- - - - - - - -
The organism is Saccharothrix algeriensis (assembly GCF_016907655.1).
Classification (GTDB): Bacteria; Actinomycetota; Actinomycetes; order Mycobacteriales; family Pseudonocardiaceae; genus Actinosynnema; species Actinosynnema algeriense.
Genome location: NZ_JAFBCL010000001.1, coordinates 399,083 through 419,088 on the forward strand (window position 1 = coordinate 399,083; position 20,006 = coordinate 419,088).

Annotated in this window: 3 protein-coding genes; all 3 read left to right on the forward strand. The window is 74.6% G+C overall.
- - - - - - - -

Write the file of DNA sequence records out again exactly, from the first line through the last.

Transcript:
The organism is Saccharothrix algeriensis (assembly GCF_016907655.1).
Classification (GTDB): Bacteria; Actinomycetota; Actinomycetes; order Mycobacteriales; family Pseudonocardiaceae; genus Actinosynnema; species Actinosynnema algeriense.
Genome location: NZ_JAFBCL010000001.1, coordinates 399,083 through 419,088 on the forward strand (window position 1 = coordinate 399,083; position 20,006 = coordinate 419,088).

Annotated in this window: 3 protein-coding genes; all 3 read left to right on the forward strand. The window is 74.6% G+C overall.